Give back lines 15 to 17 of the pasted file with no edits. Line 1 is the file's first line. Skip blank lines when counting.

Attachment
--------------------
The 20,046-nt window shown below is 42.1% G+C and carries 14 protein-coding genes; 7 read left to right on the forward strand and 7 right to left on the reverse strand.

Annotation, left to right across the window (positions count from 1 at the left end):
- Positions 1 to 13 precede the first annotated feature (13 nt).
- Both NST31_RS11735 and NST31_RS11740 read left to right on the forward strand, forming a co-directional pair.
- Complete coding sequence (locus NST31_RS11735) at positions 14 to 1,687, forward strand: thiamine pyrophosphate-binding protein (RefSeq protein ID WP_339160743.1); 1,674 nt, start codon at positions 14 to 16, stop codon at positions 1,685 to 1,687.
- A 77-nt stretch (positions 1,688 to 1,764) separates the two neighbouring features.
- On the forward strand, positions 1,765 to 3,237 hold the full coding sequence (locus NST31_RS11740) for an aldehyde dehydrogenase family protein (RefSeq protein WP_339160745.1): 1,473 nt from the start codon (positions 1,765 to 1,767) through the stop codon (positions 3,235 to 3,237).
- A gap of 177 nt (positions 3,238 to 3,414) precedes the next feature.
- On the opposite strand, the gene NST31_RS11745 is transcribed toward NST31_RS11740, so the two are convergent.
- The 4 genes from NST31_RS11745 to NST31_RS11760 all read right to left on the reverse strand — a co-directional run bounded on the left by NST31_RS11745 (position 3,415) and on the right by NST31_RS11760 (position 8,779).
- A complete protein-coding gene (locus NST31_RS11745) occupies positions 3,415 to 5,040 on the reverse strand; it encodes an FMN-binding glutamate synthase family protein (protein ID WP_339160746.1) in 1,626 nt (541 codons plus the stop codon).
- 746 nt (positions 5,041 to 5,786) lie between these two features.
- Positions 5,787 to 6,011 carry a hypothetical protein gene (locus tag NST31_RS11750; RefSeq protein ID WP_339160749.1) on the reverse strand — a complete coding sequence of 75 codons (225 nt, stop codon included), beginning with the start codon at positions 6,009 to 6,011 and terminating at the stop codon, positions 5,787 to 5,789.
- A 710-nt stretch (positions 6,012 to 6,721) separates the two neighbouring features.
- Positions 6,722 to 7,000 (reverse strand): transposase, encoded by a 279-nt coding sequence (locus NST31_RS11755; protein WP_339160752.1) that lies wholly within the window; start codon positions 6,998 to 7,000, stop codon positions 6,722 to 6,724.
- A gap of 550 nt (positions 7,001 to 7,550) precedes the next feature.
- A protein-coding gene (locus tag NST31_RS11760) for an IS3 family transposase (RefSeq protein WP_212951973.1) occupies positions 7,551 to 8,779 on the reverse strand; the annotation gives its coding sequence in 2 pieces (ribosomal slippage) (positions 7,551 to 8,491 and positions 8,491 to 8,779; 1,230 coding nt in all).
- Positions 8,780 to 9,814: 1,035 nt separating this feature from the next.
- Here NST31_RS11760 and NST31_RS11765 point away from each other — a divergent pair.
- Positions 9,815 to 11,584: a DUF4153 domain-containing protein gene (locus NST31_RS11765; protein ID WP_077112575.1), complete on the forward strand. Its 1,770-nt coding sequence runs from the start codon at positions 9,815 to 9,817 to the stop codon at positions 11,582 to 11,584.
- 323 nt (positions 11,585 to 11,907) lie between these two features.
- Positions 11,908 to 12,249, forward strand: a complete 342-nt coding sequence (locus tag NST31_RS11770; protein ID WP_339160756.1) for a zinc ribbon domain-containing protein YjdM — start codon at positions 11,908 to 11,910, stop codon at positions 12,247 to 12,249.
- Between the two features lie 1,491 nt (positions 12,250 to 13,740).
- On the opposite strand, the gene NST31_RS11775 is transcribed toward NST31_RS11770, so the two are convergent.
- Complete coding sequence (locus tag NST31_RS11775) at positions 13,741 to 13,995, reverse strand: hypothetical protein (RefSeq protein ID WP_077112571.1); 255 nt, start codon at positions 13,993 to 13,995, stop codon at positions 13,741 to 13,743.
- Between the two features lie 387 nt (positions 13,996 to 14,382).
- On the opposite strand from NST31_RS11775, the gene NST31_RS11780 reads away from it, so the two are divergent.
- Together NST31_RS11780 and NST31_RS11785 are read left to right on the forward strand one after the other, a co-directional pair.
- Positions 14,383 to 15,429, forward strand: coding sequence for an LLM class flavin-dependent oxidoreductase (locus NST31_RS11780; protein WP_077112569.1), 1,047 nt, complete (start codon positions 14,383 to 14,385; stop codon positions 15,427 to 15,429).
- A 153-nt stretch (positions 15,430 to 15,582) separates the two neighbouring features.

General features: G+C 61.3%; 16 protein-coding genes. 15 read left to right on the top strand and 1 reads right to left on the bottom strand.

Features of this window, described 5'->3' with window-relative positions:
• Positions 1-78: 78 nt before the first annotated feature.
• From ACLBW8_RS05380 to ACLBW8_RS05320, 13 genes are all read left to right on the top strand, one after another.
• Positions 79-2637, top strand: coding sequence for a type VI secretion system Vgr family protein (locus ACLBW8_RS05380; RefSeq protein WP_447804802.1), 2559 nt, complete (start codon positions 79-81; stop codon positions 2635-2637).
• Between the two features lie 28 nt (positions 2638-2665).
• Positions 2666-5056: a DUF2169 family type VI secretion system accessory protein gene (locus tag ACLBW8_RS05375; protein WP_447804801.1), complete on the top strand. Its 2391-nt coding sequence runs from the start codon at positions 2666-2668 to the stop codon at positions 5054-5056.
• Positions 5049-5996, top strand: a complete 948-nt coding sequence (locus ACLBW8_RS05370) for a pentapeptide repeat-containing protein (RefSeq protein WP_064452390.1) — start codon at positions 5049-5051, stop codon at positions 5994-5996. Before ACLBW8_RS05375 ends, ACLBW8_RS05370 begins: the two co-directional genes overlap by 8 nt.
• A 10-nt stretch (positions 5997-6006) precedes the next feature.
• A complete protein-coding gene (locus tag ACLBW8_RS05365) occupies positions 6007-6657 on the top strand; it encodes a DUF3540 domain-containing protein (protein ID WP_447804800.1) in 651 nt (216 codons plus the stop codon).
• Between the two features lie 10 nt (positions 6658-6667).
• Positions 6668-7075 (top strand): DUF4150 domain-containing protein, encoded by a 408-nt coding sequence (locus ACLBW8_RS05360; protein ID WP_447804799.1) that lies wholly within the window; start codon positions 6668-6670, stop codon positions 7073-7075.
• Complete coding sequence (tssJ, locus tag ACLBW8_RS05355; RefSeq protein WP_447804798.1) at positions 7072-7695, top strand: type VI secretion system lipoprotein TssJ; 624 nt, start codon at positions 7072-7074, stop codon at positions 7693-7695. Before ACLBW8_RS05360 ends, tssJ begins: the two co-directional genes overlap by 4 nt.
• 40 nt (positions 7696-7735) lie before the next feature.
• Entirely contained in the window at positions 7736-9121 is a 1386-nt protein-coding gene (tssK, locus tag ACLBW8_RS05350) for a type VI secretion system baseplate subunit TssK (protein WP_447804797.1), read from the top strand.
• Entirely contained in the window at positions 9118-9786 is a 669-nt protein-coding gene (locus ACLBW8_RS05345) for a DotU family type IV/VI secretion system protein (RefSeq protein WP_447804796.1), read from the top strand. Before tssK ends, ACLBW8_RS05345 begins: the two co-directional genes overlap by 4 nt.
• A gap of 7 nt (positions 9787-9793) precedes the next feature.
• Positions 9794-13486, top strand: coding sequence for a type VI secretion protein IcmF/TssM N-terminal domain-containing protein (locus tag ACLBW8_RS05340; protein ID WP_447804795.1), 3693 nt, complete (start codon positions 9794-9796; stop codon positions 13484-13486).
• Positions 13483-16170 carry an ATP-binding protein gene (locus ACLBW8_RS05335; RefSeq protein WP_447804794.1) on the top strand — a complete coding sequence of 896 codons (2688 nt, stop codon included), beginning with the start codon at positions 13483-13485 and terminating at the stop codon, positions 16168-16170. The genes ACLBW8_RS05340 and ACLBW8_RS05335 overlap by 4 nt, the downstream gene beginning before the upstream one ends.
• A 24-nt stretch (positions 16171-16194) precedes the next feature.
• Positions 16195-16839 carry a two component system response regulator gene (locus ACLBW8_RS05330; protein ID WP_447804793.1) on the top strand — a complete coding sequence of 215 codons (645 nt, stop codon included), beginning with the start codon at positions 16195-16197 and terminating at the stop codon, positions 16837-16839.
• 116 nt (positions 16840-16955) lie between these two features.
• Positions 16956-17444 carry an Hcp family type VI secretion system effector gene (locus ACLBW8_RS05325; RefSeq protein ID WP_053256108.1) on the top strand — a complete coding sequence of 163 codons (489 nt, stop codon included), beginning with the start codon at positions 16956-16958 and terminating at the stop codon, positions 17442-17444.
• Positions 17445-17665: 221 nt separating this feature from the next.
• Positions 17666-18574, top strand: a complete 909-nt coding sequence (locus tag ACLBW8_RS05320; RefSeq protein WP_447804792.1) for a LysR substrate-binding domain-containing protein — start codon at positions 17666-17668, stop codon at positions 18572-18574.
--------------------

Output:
- Positions 6,722 to 7,000 (reverse strand): transposase, encoded by a 279-nt coding sequence (locus NST31_RS11755; protein WP_339160752.1) that lies wholly within the window; start codon positions 6,998 to 7,000, stop codon positions 6,722 to 6,724.
- A gap of 550 nt (positions 7,001 to 7,550) precedes the next feature.
- A protein-coding gene (locus tag NST31_RS11760) for an IS3 family transposase (RefSeq protein WP_212951973.1) occupies positions 7,551 to 8,779 on the reverse strand; the annotation gives its coding sequence in 2 pieces (ribosomal slippage) (positions 7,551 to 8,491 and positions 8,491 to 8,779; 1,230 coding nt in all).